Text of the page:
Vermont Sen. Bernie Sanders attacked Democratic front-runner Hillary Clinton over her record on hydraulic fracturing, or fracking, during Thursday’s debate.
Sanders attacked Clinton’s previous promotion of natural gas saying, “[w]hen you were Secretary of State, you also worked hard to expand fracking to countries all over the world.”
Clinton admitted Sanders was correct, but stated during the CNN debate, “I don’t think I’ve changed my view.”
Clinton specifically claimed that “for both economic and environmental and strategic reasons, it was American policy to try to help countries get out from under the constant use of coal, building coal plants all the time, also to get out from under, especially if they were in Europe, the pressure from Russia, which has been incredibly intense. So we did say natural gas is a bridge.”
Clinton promoted fracking for natural gas in other countries during her tenure as secretary of state, saying in 2010, “[t]he United States will promote the use of shale gas.” The Department of State helped advise African and other world leaders on the benefits of fracking during her tenure, connecting them with American energy experts and organized visits to drilling sites in America.
The State Department hosted several conferences on fracking in other countries while Clinton was secretary of state and sent U.S. experts to help foreign officials develop fracking programs. State’s fracking program continued under Secretary of State John Kerry, known as the Unconventional Gas Technical Engagement Program.
Much of the fracking proposed by the Department of State would have been done on public lands in other countries, but Clinton now supports phasing out fracking on public lands in America. Clinton claimed in the debate that by the time the Enviromental Protection Agency finishes regulating fracking, there will be much less of it in America.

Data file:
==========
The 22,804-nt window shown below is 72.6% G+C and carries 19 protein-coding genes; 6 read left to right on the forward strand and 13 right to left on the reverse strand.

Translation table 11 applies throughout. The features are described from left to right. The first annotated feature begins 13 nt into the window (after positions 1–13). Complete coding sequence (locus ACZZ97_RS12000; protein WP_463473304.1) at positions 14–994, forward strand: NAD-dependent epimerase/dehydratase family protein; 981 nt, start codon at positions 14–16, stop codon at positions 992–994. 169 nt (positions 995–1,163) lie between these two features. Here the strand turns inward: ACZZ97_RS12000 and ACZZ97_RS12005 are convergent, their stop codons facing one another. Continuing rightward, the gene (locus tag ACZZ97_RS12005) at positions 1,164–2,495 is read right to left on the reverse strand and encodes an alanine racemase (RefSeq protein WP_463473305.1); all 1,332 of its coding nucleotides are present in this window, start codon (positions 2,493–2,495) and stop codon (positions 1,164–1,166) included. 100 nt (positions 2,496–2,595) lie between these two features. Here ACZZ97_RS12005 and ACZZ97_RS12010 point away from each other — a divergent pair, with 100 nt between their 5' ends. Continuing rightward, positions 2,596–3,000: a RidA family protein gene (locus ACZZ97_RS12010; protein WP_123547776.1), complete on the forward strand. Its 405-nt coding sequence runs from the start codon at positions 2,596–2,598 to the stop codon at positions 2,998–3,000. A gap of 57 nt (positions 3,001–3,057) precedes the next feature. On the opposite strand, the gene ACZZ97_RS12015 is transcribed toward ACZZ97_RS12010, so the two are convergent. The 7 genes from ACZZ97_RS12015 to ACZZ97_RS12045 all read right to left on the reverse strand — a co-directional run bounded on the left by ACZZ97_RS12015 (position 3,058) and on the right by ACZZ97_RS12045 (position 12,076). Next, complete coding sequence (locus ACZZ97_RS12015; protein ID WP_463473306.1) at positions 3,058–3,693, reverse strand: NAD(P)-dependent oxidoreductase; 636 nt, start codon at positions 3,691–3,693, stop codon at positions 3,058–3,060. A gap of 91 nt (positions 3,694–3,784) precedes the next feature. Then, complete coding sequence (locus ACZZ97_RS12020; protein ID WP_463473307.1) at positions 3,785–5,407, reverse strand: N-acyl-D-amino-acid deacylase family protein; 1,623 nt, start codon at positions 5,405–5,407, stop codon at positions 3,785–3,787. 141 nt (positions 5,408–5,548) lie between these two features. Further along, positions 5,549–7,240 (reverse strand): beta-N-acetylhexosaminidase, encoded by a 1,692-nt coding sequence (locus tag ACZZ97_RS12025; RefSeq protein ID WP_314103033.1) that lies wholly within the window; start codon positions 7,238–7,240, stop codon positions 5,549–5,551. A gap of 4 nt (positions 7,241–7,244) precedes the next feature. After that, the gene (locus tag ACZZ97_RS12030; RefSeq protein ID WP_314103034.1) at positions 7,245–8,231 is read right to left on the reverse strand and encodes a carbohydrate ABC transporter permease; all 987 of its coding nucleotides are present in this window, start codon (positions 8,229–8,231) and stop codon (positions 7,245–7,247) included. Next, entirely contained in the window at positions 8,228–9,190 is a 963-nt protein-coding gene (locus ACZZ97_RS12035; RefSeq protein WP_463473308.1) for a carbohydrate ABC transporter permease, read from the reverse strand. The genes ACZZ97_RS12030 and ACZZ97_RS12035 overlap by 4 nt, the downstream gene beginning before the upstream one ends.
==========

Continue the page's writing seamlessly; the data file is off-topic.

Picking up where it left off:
The Hillary Clinton campaign immediately hung up when contacted in December by The Daily Caller News Foundation about the presidential candidate’s record on fracking.
Environmentalists have accused Clinton of “soft climate denial” for her fracking history and her criticism of Sanders’ environmental record.
Friends of the Earth Action, which has endorsed Sanders, claimed Clinton lied about the Vermont senator’s environmental record during an interview earlier this month.
Friends of the Earth claims to have “over 2 million members and supporters around the world,” but is poorly funded compared to more established environmental groups. Larger environmental groups, such as the League of Conservation Voters, have endorsed Clinton.
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